Almost half of American firefighters have some form of physical and emotional burnout, with sleep problems and mental health disorders as major factors, a new study finds.

Researchers surveyed more than 6,300 firefighters from 66 fire departments nationwide and found that 49% had high levels of physical and emotional burnout in at least one area.

Those who’d been diagnosed with a sleep disorder, particularly insomnia, had a threefold increased risk of emotional burnout, and those with a self-reported diagnosis of post-traumatic stress disorder (PTSD) had up to a fourfold increased risk of burnout.

Sleepiness and short sleep, even among firefighters who did not screen positive for a sleep disorder, were also associated with high levels of burnout, according to the study.

It also found that nearly half of the firefighters got fewer than six hours of sleep in a 24-hour period when working overnight (between 10 p.m. and 8 a.m.), including 24-hour shifts, and 31% reported short sleep patterns the day after overnight work or a 24-hour shift.

“Firefighters are frequently exposed to sleep restriction due to their work schedules, which typically involve 24-hour shifts. These schedules may prevent firefighters from obtaining sufficient sleep in order to feel rested,” said study co-leader Alexander Wolkow. He’s a postdoctoral research fellow at the Turner Institute for Brain and Mental Health at Monash University in Australia.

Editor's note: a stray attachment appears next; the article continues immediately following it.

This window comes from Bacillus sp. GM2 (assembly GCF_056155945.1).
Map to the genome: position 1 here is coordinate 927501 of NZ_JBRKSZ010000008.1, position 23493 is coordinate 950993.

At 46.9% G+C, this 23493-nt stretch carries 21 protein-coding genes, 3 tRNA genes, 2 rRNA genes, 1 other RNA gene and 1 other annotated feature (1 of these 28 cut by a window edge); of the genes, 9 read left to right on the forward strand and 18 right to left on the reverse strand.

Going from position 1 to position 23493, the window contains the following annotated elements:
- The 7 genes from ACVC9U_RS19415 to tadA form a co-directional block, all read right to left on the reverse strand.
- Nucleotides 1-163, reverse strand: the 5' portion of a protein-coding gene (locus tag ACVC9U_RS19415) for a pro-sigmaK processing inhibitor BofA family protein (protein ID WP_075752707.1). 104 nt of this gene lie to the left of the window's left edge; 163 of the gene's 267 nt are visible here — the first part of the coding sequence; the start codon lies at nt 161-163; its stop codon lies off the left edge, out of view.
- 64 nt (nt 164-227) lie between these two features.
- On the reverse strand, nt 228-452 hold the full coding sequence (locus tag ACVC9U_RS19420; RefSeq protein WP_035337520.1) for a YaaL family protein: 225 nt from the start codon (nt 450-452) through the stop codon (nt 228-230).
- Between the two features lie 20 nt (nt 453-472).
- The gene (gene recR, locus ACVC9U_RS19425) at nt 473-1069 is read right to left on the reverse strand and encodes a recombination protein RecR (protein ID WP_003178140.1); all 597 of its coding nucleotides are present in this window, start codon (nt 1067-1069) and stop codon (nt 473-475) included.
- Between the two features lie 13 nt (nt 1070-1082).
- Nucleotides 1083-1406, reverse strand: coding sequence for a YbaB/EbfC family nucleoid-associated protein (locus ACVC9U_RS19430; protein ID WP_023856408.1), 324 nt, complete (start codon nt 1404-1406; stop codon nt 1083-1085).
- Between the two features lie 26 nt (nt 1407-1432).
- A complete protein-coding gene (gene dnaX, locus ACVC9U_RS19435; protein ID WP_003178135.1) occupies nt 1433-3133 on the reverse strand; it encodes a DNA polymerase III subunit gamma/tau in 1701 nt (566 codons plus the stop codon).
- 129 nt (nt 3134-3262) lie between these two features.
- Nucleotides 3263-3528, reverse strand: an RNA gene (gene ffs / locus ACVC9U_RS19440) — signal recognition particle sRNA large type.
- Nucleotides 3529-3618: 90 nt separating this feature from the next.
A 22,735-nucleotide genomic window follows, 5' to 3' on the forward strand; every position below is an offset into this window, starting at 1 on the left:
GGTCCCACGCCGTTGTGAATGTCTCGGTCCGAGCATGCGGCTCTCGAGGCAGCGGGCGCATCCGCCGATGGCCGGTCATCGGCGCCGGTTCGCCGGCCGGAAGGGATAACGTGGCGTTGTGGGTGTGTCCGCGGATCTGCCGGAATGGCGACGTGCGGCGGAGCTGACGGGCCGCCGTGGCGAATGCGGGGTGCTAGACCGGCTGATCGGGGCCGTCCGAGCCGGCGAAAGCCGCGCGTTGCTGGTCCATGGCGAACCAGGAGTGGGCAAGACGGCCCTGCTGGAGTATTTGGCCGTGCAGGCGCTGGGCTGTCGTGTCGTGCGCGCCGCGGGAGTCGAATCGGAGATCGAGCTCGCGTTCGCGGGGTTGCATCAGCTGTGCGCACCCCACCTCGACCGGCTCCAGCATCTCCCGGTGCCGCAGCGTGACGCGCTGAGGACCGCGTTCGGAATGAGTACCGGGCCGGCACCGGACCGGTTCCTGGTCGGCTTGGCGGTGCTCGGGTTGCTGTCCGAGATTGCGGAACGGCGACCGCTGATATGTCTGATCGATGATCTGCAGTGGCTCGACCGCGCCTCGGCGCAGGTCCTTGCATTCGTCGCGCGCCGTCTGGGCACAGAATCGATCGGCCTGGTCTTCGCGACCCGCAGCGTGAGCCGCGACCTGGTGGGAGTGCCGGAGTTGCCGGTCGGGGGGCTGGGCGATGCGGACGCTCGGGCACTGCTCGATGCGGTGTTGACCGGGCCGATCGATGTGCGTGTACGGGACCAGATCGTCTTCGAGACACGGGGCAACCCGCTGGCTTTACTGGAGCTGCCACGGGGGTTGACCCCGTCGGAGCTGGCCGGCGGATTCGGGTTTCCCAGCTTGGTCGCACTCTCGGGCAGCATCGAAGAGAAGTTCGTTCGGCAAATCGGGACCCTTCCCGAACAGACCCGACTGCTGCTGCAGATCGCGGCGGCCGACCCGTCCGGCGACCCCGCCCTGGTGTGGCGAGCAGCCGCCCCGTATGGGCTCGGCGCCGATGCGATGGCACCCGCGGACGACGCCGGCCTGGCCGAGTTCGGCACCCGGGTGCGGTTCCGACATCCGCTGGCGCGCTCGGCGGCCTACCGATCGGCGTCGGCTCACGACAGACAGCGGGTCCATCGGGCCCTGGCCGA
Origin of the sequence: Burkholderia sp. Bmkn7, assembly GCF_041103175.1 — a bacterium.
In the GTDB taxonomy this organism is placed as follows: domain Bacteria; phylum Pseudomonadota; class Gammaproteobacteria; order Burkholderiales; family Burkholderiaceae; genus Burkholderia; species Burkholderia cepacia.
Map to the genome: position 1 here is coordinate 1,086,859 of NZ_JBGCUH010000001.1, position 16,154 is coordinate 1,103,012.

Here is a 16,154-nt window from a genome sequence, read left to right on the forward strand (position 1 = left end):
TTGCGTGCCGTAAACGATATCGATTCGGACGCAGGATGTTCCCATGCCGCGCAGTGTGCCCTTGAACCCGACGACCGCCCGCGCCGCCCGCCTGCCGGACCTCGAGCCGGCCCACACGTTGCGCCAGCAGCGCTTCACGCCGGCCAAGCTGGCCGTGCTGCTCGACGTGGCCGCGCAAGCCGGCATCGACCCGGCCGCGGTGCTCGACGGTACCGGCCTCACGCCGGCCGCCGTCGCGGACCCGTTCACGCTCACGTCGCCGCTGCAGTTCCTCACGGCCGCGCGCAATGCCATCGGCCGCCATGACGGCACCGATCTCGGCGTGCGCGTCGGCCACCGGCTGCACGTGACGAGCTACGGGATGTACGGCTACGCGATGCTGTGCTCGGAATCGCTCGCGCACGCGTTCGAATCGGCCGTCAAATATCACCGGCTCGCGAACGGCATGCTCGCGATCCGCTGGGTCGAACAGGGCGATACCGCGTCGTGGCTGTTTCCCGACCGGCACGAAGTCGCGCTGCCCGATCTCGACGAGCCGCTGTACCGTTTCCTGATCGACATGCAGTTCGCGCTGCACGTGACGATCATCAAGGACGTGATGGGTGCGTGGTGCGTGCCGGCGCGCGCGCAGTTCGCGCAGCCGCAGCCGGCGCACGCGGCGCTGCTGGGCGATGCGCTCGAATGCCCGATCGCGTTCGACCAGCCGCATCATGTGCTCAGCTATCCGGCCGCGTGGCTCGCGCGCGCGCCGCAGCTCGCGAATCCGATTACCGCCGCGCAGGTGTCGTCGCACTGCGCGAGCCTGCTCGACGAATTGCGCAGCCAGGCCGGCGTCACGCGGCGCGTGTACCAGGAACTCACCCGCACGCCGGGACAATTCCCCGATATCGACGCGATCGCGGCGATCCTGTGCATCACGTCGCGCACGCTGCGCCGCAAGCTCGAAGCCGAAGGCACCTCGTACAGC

“Inadequate sleep during and after work, and into rest periods, may impair firefighters’ ability to recover from occupational demands, potentially explaining the heightened burnout risk,” Wolkow added in a university news release.

“Given that 84.4% of our sample worked extended duration shifts of 24 or more hours, our findings highlight the need to maximize sleep opportunities during overnight shifts to reduce burnout,” Wolkow said.

He pointed out that department policies that help to encourage rest, such as permitting napping and having blackout shades in firehouse sleeping quarters, would benefit firefighters.

“With the high cost of burnout to the individual and organization on the rise, we suggest that reducing sleep and mental health disturbances should be a focus of fire departments’ occupational health screening programs, along with [testing] interventions designed to maximize sleep,” Wolkow concluded.

The research was conducted by Monash University in collaboration with Brigham and Women’s Hospital in Boston. It was published online recently in the Journal of Sleep Research.

More information

The U.S. Fire Administration has more on firefighter burnout.

Source: HealthDay

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